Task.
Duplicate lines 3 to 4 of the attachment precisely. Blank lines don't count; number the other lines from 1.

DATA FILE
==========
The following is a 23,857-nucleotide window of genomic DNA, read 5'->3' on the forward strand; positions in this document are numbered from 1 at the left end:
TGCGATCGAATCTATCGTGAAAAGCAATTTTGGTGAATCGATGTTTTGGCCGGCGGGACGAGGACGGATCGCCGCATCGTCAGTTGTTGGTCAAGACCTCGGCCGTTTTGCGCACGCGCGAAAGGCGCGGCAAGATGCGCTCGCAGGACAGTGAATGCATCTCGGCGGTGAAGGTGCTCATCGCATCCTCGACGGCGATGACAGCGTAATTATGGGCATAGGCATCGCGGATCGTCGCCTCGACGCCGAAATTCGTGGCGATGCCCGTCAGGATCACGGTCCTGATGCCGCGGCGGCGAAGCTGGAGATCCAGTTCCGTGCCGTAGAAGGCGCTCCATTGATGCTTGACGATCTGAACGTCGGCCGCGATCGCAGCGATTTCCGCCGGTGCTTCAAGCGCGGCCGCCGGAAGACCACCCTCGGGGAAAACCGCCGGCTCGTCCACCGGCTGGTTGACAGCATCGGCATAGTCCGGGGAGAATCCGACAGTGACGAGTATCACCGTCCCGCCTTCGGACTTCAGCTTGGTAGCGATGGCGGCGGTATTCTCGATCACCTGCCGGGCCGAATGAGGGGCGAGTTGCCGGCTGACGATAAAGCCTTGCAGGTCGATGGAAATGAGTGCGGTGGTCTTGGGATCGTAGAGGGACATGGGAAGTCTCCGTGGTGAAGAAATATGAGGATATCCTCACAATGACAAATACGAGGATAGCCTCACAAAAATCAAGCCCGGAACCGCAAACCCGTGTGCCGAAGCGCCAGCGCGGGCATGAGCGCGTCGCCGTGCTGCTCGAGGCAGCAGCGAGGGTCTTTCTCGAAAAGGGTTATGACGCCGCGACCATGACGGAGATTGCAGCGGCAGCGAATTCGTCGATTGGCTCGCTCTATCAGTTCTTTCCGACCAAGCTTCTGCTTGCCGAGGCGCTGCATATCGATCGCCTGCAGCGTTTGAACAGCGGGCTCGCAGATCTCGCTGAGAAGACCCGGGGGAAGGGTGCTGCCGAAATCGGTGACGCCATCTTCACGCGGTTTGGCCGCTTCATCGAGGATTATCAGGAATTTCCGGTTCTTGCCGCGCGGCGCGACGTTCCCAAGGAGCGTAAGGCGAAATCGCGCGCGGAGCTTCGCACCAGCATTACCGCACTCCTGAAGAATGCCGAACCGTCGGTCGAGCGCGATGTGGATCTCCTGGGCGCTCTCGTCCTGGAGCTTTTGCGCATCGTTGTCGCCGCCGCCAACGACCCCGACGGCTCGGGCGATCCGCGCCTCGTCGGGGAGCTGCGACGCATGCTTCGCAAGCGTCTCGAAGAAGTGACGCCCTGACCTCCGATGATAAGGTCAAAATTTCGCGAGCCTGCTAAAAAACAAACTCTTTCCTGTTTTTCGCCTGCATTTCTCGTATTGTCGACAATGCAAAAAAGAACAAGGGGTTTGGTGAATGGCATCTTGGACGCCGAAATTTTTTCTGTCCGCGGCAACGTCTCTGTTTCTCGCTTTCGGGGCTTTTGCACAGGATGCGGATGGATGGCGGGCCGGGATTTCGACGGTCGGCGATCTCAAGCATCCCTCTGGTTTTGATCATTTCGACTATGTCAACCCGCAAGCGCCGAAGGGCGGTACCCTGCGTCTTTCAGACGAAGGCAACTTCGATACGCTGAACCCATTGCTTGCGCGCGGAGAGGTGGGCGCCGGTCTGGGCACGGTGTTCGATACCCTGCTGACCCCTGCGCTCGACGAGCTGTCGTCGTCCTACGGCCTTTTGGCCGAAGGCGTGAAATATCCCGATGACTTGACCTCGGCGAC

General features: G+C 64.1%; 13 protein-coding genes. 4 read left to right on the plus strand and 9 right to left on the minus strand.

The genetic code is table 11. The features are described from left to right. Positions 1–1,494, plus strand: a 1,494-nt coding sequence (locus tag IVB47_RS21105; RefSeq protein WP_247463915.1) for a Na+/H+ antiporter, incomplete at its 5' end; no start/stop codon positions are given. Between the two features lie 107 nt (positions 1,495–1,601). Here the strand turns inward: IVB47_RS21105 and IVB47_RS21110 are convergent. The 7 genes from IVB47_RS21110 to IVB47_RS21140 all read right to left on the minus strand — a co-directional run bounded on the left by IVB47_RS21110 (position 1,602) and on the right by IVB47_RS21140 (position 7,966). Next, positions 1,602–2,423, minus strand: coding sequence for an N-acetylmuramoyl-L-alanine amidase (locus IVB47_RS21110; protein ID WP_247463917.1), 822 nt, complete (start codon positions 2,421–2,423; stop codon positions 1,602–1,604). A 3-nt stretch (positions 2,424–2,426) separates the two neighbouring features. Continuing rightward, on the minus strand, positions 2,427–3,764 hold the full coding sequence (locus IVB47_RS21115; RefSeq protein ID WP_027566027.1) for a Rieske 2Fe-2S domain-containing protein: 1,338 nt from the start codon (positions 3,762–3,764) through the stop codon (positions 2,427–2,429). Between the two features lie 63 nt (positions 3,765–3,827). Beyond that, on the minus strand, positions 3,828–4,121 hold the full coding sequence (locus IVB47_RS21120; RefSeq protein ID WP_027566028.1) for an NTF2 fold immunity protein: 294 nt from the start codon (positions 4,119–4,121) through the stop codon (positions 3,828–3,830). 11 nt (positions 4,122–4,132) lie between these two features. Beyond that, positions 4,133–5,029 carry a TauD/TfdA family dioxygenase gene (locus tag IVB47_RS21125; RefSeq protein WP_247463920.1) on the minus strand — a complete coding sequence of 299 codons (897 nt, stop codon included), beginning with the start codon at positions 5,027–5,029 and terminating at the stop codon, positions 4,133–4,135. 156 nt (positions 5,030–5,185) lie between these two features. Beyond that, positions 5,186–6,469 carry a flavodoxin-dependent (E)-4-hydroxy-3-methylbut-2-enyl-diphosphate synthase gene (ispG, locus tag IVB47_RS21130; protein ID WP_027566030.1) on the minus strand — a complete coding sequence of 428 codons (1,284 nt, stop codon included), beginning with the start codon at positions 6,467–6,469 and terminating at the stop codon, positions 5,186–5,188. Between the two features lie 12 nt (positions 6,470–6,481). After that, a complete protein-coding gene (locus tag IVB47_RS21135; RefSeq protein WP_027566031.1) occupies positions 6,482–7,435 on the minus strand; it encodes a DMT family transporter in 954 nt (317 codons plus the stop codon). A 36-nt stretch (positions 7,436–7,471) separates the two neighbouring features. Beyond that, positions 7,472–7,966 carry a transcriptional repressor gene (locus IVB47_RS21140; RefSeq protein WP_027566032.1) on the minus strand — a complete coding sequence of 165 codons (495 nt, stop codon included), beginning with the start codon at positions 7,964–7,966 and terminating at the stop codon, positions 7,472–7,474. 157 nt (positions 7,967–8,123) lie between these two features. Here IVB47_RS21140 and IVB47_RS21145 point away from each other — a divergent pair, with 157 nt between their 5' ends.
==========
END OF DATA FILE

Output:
General features: G+C 64.1%; 13 protein-coding genes. 4 read left to right on the plus strand and 9 right to left on the minus strand.

The genetic code is table 11. The features are described from left to right. Positions 1–1,494, plus strand: a 1,494-nt coding sequence (locus tag IVB47_RS21105; RefSeq protein WP_247463915.1) for a Na+/H+ antiporter, incomplete at its 5' end; no start/stop codon positions are given. Between the two features lie 107 nt (positions 1,495–1,601). Here the strand turns inward: IVB47_RS21105 and IVB47_RS21110 are convergent. The 7 genes from IVB47_RS21110 to IVB47_RS21140 all read right to left on the minus strand — a co-directional run bounded on the left by IVB47_RS21110 (position 1,602) and on the right by IVB47_RS21140 (position 7,966). Next, positions 1,602–2,423, minus strand: coding sequence for an N-acetylmuramoyl-L-alanine amidase (locus IVB47_RS21110; protein ID WP_247463917.1), 822 nt, complete (start codon positions 2,421–2,423; stop codon positions 1,602–1,604). A 3-nt stretch (positions 2,424–2,426) separates the two neighbouring features. Continuing rightward, on the minus strand, positions 2,427–3,764 hold the full coding sequence (locus IVB47_RS21115; RefSeq protein ID WP_027566027.1) for a Rieske 2Fe-2S domain-containing protein: 1,338 nt from the start codon (positions 3,762–3,764) through the stop codon (positions 2,427–2,429). Between the two features lie 63 nt (positions 3,765–3,827). Beyond that, on the minus strand, positions 3,828–4,121 hold the full coding sequence (locus IVB47_RS21120; RefSeq protein ID WP_027566028.1) for an NTF2 fold immunity protein: 294 nt from the start codon (positions 4,119–4,121) through the stop codon (positions 3,828–3,830). 11 nt (positions 4,122–4,132) lie between these two features. Beyond that, positions 4,133–5,029 carry a TauD/TfdA family dioxygenase gene (locus tag IVB47_RS21125; RefSeq protein WP_247463920.1) on the minus strand — a complete coding sequence of 299 codons (897 nt, stop codon included), beginning with the start codon at positions 5,027–5,029 and terminating at the stop codon, positions 4,133–4,135. 156 nt (positions 5,030–5,185) lie between these two features. Beyond that, positions 5,186–6,469 carry a flavodoxin-dependent (E)-4-hydroxy-3-methylbut-2-enyl-diphosphate synthase gene (ispG, locus tag IVB47_RS21130; protein ID WP_027566030.1) on the minus strand — a complete coding sequence of 428 codons (1,284 nt, stop codon included), beginning with the start codon at positions 6,467–6,469 and terminating at the stop codon, positions 5,186–5,188. Between the two features lie 12 nt (positions 6,470–6,481). After that, a complete protein-coding gene (locus tag IVB47_RS21135; RefSeq protein WP_027566031.1) occupies positions 6,482–7,435 on the minus strand; it encodes a DMT family transporter in 954 nt (317 codons plus the stop codon). A 36-nt stretch (positions 7,436–7,471) separates the two neighbouring features. Beyond that, positions 7,472–7,966 carry a transcriptional repressor gene (locus IVB47_RS21140; RefSeq protein WP_027566032.1) on the minus strand — a complete coding sequence of 165 codons (495 nt, stop codon included), beginning with the start codon at positions 7,964–7,966 and terminating at the stop codon, positions 7,472–7,474. 157 nt (positions 7,967–8,123) lie between these two features. Here IVB47_RS21140 and IVB47_RS21145 point away from each other — a divergent pair, with 157 nt between their 5' ends.